Despite these barriers to understanding, it is important to know that understanding is possible. It is well worth the time to research the diagnoses that a loved one is dealing with. This will bring perspective and a general set of suggestions to attempt. From there, it is also important to discuss what you have learned with the person who is coping. Many people will skip this step for fear of upsetting a loved one or “triggering” them. However, given the personal nature of mental health, there is no better way to identify individual challenges and individual solutions than to access their individual experiences.
- Love is forever, and this may be as well.
There are a few words that you need to remove from your list of expectations if you are in a relationship with someone who copes with a mental health or addiction. Words such as “cured”, “healed”, “all better”, “over it”, and “used to” will inspire false hope and unrealistic expectations. These, in turn, will invite disappointment, resentment, and hopelessness.
Mental health exists on a continuum and people tend to move along that continuum as they cope with a mental health condition. Some days it will seem that the issues have been completely resolved. Your partner will seem completely “normal”. It may seem like that for more than some days. That feeling may last for a very long time. The reality is that “normal” is different for each person and that is also true for people coping with a mental health or addiction issue. Some days the symptoms are clearly present. Some days it seems like they never existed in the first place. Some days it’s sunny. Some days it rains.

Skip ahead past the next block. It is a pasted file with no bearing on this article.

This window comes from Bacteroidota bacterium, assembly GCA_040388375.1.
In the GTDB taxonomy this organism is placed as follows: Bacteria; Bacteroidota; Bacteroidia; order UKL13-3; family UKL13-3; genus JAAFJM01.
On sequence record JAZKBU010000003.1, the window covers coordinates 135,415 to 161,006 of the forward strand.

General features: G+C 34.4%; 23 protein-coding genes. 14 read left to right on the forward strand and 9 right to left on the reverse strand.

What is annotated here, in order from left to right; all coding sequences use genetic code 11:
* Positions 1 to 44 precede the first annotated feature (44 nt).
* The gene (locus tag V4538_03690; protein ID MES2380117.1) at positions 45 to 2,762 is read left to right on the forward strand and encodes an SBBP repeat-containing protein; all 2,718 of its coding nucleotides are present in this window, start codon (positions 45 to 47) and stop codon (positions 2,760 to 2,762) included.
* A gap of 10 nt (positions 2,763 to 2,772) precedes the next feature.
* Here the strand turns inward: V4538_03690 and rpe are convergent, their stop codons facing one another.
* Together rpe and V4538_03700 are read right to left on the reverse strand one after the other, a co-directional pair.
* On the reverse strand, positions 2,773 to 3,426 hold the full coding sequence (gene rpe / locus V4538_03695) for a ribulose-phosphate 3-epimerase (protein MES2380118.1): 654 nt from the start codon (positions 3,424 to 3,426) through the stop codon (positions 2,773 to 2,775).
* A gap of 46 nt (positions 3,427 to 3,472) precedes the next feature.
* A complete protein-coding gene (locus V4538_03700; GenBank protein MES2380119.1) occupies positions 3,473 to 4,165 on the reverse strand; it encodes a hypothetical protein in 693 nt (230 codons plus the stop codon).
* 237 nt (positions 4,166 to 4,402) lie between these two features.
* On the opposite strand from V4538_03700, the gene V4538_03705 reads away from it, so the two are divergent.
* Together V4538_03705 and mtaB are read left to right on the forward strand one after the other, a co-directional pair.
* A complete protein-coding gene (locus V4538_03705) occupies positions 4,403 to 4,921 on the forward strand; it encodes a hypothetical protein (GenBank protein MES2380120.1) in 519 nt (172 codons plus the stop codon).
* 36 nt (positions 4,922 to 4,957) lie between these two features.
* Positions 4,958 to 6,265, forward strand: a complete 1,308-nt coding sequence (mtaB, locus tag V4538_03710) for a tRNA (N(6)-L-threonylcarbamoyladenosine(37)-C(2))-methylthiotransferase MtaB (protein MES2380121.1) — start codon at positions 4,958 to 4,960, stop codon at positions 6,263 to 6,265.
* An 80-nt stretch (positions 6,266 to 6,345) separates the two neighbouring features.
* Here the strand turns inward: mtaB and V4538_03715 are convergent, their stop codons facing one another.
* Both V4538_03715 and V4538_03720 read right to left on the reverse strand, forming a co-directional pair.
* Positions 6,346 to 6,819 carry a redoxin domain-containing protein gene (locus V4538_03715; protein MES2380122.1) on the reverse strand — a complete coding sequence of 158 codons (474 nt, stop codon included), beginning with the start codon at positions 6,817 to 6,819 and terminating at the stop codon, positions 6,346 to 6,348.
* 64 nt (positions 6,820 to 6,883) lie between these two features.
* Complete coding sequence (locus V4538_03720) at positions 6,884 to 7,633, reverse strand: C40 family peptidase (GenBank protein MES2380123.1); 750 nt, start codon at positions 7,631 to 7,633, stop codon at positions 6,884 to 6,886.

Addiction is the same way. According to Elements Behavioral Health CEO, David Sack, M.D, “We have to recognize that addiction, like many other chronic diseases such diabetes and cancer, is here to stay.” (5) While Dr. Sack is speaking about addiction in societal terms, his point is equally true for the individual. Once a person’s reward center has been hijacked, a “cure” for addiction is impossible although lifelong sobriety is a very realistic goal.
Mental health and addiction, like general health, has good and bad days. If that’s too much, remember that those days are made up of good and bad moments. The goal is not to focus on achieving the unreachable status of “cured”. Instead, invest in those good moments and appreciate them when they arrive.
Part of reducing the stigma around mental health and addiction is to acknowledge all the commonalities between a life coping with these issues and “normal” life. The reality about these special relationships is that they are just relationships. Like all relationships, they will have their ups and downs. Like all relationships, they will feature unique characteristics that make them special to all involved. And like all relationships, they feature people who are simply trying to find their way, together.
If you, or a loved one, would like additional information or assistance in finding your way to cope mental health and addiction, please do not hesitate to call us at 1-844-584-7284 or use our contact form. You can also reach us and find additional resources on our website www.pathihc.com
1 – https://www.nami.org/nami/media/nami-media/infographics/generalmhfacts.pdf
2 – https://www.usatoday.com/story/news/nation-now/2016/11/17/surgeon-general-1-7-us-face-substance-addiction/93993474/
3 – https://psychcentral.com/blog/why-healthy-relationships-always-have-boundaries-how-to-set-boundaries-in-yours/
4 – http://apsychoserver.psych.arizona.edu/JJBAReprints/PSYC621/Blashfield_etal_2014_ARCP.pdf
5 – https://www.psychologytoday.com/us/blog/where-science-meets-the-steps/201207/will-there-ever-be-cure-addiction